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  • Writer's pictureAlyssa

A Healthy Guide to Good Nutrition

Whether you are at your ideal weight or striving to reach your weight goal is it

simply a matter of burning more calories than you take in?


The answer, is no!

Overall body health improvement as well as weight gain or loss must be

factored into the equation or you could be heading for problems.

Correct nutrition can help to reduce the risk of a myriad of health-related problems, the most frightening of which are surely heart disease and cancer. Proper nutrition,

however, entails eating many different foods, monitoring your consumption of

some food and beverage items, and counting calories. Good diets offer balanced

nutrition that reduces cholesterol, blood pressure, and helps with weight control.


To function properly, your body has to have the correct combination of nutrients:


Carbohydrates. They are the primary source of ammunition in your diet. The body

uses carbohydrates to build glucose which can be used immediately or stored in

your body for later. Too much glucose, however, is stored as fat. There are two types

of carbohydrates - simple and complex. Sugars are simple carbohydrates. Starches

and fibers are complex carbohydrates. Make sense?


Proteins. Proteins help your body build and maintain muscles and other tissues.

They also function in the creation of hormones. Like carbohydrates, excess protein

is stored as fat.

Animal and vegetable are the two major types of proteins. Too much animal

protein can cause high cholesterol, as it is high in saturated fat.


Fat. Strange as it may seem, is good for you! And is another nutrient your body requires. It comes in both saturated and unsaturated forms. Saturated fat puts you at risk of health problems. Unsaturated fat is healthy, but if it goes through any type of refinement process, it can become saturated fat.


Vitamins. These are also required nutrients. Different vitamins perform different

tasks within the body. They can work with the metabolism to help with energy

levels for any task you can think of that you need your body to perform. It has also

been noted that certain vitamins can prevent disease.


For example, vitamins A, C, and E, also called antioxidants, can assist with the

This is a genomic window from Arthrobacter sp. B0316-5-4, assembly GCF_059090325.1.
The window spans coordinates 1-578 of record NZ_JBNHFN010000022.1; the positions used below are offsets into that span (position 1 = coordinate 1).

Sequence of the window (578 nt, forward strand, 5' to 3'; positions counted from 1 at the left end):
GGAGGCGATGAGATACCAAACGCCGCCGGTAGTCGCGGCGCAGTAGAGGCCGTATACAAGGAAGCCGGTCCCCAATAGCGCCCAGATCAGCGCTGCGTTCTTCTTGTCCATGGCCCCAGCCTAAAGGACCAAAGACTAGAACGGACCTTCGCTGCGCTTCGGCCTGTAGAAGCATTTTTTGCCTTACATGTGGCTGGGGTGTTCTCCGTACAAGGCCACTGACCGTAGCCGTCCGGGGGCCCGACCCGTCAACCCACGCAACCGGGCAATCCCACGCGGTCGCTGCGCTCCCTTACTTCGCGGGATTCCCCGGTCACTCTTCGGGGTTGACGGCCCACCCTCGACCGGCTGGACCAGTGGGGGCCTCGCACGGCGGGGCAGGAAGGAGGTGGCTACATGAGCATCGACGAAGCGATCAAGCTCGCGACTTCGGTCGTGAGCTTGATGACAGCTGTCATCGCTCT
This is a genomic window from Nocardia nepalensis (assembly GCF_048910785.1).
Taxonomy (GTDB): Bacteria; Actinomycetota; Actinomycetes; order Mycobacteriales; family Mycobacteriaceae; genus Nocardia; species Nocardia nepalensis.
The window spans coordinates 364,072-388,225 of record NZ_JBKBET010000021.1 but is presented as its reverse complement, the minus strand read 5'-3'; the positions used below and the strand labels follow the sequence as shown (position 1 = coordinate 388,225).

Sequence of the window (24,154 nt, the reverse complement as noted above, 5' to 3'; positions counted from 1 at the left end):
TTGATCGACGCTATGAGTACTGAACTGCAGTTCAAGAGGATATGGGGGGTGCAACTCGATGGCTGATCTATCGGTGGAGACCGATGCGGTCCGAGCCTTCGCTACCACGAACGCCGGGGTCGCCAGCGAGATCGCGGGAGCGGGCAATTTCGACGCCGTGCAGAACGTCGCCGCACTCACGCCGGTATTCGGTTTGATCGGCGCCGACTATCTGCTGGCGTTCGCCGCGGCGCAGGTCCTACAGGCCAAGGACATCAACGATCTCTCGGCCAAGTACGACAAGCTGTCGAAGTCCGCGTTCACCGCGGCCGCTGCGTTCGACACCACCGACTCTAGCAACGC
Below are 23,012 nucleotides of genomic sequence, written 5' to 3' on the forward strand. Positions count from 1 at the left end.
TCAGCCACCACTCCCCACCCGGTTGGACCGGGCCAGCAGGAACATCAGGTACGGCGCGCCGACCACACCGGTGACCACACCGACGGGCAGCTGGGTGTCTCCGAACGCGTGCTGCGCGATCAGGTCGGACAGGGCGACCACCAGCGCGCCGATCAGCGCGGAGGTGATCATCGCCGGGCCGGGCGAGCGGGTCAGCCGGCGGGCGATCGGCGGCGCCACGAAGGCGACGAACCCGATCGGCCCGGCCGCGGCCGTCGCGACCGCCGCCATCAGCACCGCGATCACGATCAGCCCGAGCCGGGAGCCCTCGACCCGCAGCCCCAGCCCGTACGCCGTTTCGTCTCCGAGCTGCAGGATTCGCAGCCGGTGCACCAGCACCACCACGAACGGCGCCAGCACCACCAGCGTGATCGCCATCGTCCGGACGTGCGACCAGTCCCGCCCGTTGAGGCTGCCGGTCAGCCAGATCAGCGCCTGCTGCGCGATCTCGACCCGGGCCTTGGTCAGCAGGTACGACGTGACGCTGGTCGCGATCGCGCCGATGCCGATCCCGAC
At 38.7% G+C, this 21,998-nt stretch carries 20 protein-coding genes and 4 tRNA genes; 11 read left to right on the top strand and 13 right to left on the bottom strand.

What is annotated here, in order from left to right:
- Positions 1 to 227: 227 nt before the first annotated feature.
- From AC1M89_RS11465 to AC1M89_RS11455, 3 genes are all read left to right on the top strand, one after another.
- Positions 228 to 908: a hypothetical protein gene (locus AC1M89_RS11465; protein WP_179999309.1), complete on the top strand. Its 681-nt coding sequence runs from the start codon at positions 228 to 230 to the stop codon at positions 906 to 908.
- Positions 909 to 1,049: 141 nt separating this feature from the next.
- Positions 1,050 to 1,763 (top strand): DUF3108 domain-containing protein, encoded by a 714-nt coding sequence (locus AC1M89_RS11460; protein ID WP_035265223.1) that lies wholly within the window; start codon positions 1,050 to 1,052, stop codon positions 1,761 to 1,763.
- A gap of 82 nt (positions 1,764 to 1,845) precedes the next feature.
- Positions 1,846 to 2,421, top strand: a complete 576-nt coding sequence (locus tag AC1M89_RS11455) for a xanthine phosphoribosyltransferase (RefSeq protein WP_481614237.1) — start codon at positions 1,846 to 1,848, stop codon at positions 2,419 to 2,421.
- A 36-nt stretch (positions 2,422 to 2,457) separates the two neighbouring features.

prevention of coronary artery disease by keeping build up from occurring on artery

walls. Vitamin B-1 is needed for digestion and proper nervous system function.

Vitamin B-2 is needed for normal cell growth. Vitamin B-3 helps to detoxify your

body. Folic acid assists with production of red blood cells. Vitamin D assists with the

absorption of calcium. Vitamin K helps your blood clot.


Minerals and trace elements. These are another nutrient your body requires. Both

are used in many different body processes. Minerals like chlorine help make your

digestive juices.

Phosphorus helps build strong bones. Both can be found in the foods we consume, but with a trace element, your body just needs a tiny amount.


Salt is one final nutrient your body requires. You shouldn't consume more than

2400 milligrams per day, though, as it might raise your blood pressure.


There are several guidelines you should follow to create a

well balanced, nutritional diet:


First, try to consume 2 and 1/2 cup of veggies and two cups of fruit

each day. When making your selections for each day, be sure to choose a good variety. A good rough guide is to eat the rainbow; this will help you to select from all five vegetable subgroups at least four times per week.


You should eat at least three ounces of whole grain products each day.

At least half of your grain intake should be whole grain based.


Your total fat intake should only be between ten and thirty percent of your calories.

Most of the fats you consume should be in the form of unsaturated fats, as saturated fats can damage your health.


Stay clear of "fat free" labeling.

Meat, poultry, should all be lean but if you are consuming milk products opt for the full fat rather than the fat free. If manufacturers are taking good healthy fats out of the product than they are usually adding something back to take its place, usually in the form of sugar. Less than ten percent of your calories should come from saturated fats, and you should always try to avoid trans-fatty acid.


Whole grains:

Fiber-rich fruits, vegetables and whole grains should be a regular part of your diet

as should potassium rich foods.


Alcoholic beverages should only be consumed in moderation.


Following some simple guidelines and being mindful of having a balanced diet will do wonders for you gut health and your waistline.




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